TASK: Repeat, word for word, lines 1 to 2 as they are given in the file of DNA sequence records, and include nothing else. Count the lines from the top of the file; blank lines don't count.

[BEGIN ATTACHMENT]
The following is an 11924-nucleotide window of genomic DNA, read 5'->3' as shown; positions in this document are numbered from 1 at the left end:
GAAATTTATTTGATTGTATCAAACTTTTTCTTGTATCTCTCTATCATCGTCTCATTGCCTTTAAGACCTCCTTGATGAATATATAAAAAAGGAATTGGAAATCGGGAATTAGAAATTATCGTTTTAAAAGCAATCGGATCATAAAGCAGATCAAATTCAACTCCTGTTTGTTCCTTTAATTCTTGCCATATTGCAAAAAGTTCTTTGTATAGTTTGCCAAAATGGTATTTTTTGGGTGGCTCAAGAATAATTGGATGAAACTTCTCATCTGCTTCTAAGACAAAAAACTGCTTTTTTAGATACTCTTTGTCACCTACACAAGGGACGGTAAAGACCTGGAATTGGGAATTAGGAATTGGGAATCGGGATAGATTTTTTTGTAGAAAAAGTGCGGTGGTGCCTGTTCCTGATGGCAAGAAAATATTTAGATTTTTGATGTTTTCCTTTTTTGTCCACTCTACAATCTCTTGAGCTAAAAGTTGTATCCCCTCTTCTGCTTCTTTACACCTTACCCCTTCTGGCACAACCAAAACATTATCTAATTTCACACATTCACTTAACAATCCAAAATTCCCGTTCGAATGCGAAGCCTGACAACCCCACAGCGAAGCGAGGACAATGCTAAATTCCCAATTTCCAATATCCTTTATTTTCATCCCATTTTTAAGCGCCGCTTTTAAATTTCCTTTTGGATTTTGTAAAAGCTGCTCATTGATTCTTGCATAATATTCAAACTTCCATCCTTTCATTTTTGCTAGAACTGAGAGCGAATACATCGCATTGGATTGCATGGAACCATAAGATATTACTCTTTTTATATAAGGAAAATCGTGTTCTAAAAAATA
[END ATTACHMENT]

The following is an 11924-nucleotide window of genomic DNA, read 5'->3' as shown; positions in this document are numbered from 1 at the left end:
GAAATTTATTTGATTGTATCAAACTTTTTCTTGTATCTCTCTATCATCGTCTCATTGCCTTTAAGACCTCCTTGATGAATATATAAAAAAGGAATTGGAAATCGGGAATTAGAAATTATCGTTTTAAAAGCAATCGGATCATAAAGCAGATCAAATTCAACTCCTGTTTGTTCCTTTAATTCTTGCCATATTGCAAAAAGTTCTTTGTATAGTTTGCCAAAATGGTATTTTTTGGGTGGCTCAAGAATAATTGGATGAAACTTCTCATCTGCTTCTAAGACAAAAAACTGCTTTTTTAGATACTCTTTGTCACCTACACAAGGGACGGTAAAGACCTGGAATTGGGAATTAGGAATTGGGAATCGGGATAGATTTTTTTGTAGAAAAAGTGCGGTGGTGCCTGTTCCTGATGGCAAGAAAATATTTAGATTTTTGATGTTTTCCTTTTTTGTCCACTCTACAATCTCTTGAGCTAAAAGTTGTATCCCCTCTTCTGCTTCTTTACACCTTACCCCTTCTGGCACAACCAAAACATTATCTAATTTCACACATTCACTTAACAATCCAAAATTCCCGTTCGAATGCGAAGCCTGACAACCCCACAGCGAAGCGAGGACAATGCTAAATTCCCAATTTCCAATATCCTTTATTTTCATCCCATTTTTAAGCGCCGCTTTTAAATTTCCTTTTGGATTTTGTAAAAGCTGCTCATTGATTCTTGCATAATATTCAAACTTCCATCCTTTCATTTTTGCTAGAACTGAGAGCGAATACATCGCATTGGATTGCATGGAACCATAAGATATTACTCTTTTTATATAAGGAAAATCGTGTTCTAAAAAATA